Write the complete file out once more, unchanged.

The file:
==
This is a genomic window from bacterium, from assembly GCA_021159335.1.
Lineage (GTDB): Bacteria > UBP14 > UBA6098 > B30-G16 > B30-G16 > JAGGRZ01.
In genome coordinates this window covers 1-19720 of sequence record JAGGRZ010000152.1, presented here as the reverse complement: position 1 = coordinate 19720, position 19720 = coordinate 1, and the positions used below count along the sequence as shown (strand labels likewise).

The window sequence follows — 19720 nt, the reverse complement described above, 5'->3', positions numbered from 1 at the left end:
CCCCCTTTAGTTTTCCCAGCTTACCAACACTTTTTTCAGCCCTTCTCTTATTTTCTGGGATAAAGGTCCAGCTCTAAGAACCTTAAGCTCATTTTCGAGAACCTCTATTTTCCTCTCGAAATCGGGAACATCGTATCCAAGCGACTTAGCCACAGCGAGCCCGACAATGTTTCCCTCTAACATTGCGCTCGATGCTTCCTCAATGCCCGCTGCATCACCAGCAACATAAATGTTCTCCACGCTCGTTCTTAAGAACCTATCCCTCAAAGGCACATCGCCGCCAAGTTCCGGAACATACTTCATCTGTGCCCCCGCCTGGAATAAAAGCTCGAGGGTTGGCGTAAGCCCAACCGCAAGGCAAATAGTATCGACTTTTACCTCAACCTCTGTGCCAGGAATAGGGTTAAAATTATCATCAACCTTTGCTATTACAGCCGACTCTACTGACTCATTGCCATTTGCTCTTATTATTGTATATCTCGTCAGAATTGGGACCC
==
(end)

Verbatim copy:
This is a genomic window from bacterium, from assembly GCA_021159335.1.
Lineage (GTDB): Bacteria > UBP14 > UBA6098 > B30-G16 > B30-G16 > JAGGRZ01.
In genome coordinates this window covers 1-19720 of sequence record JAGGRZ010000152.1, presented here as the reverse complement: position 1 = coordinate 19720, position 19720 = coordinate 1, and the positions used below count along the sequence as shown (strand labels likewise).

The window sequence follows — 19720 nt, the reverse complement described above, 5'->3', positions numbered from 1 at the left end:
CCCCCTTTAGTTTTCCCAGCTTACCAACACTTTTTTCAGCCCTTCTCTTATTTTCTGGGATAAAGGTCCAGCTCTAAGAACCTTAAGCTCATTTTCGAGAACCTCTATTTTCCTCTCGAAATCGGGAACATCGTATCCAAGCGACTTAGCCACAGCGAGCCCGACAATGTTTCCCTCTAACATTGCGCTCGATGCTTCCTCAATGCCCGCTGCATCACCAGCAACATAAATGTTCTCCACGCTCGTTCTTAAGAACCTATCCCTCAAAGGCACATCGCCGCCAAGTTCCGGAACATACTTCATCTGTGCCCCCGCCTGGAATAAAAGCTCGAGGGTTGGCGTAAGCCCAACCGCAAGGCAAATAGTATCGACTTTTACCTCAACCTCTGTGCCAGGAATAGGGTTAAAATTATCATCAACCTTTGCTATTACAGCCGACTCTACTGACTCATTGCCATTTGCTCTTATTATTGTATATCTCGTCAGAATTGGGACCC